For the half-year to 30 June 2014, the IPKat's regular team is supplemented by contributions from guest bloggers Alberto Bellan, Darren Meale and Nadia Zegze.

Two of our regular Kats are currently on blogging sabbaticals. They are David Brophy and Catherine Lee.

Friday, 15 August 2003

WORMS, FAKE WORMS AND COPYRIGHT [written by Ilanah and Jeremy]

The IPKat’s readers are probably aware of the MSBlast worm, which has been making its way around the internet and is due to launch an attack on Microsoft’s website tomorrow. Disturbingly, a rather nasty pop-up advert has appeared on certain sites that mimics the effect of the worm. A box appears containing an error NT\AUTHORITY SYSTEM error message stating "Windows must now restart because the Remote Procedure Call (RPC) Service terminated unexpectedly". The box is the same as that which appears when a computer is infected with the worm. It then begins to count down from 60 seconds to 50 seconds, at which point the user is informed that his system is vulnerable and he is invited to purchase Computer Shield antivirus software. The user is then “mousetrapped” in the site and cannot escape from it. The way to get rid of the site is to press CNTRL + ALT + DELETE. When the Windows Taskmaster appears, end the Internet Explorer/Computer Shield task.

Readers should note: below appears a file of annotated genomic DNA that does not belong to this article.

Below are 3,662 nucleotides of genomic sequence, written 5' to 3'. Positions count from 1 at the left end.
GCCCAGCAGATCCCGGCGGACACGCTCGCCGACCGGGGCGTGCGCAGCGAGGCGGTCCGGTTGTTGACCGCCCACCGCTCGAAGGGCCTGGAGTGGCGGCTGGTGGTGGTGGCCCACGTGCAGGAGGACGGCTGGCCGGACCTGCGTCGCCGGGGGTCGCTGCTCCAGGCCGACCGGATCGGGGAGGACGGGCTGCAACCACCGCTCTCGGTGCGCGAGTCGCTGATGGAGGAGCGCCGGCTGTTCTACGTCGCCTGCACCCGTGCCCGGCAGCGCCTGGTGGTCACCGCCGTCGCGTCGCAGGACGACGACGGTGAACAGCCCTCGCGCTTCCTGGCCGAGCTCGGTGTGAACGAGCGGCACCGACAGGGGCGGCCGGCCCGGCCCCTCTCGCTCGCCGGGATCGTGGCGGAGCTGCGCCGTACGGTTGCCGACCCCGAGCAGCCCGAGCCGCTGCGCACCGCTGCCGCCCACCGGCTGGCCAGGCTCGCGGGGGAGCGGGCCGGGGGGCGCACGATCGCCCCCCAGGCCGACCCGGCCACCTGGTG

The IPKat wonders whether the familiar grey box in which Windows warnings appear is itself a work which attracts protection as a copyright work, or whether the appearance of that box, in relation to an offer made by another software company, is an act of passing off. If the answer to either of those questions is “yes” and Microsoft is in a mood to sue, the legal profession would receive a timely boost to its flagging fortunes.

A further issue which remains for the courts to determine is that of the legal protection of real computer worms and viruses. Throughout the European Union, patent law prevents the patenting of inventions “the commercial exploitation of which would be contrary to public policy or morality”; likewise European Union trade mark legislation prevents the registration of signs which are “contrary to public policy or accepted principles of morality”. These provisions would likely prevent a malicious worm or virus being patented, though their effect on worm and virus names is uncertain. Copyright law however, at least in the UK, does not appear to have the same statutory bars. It is probable that copyright does in fact subsist in worms and viruses but that the courts will simply refuse to lend their support to its enforcement.

Recipes for worm cakes, worm bread, and worm burgers
How to deworm computers, dogs and children
What Shakespeare thought of worms here



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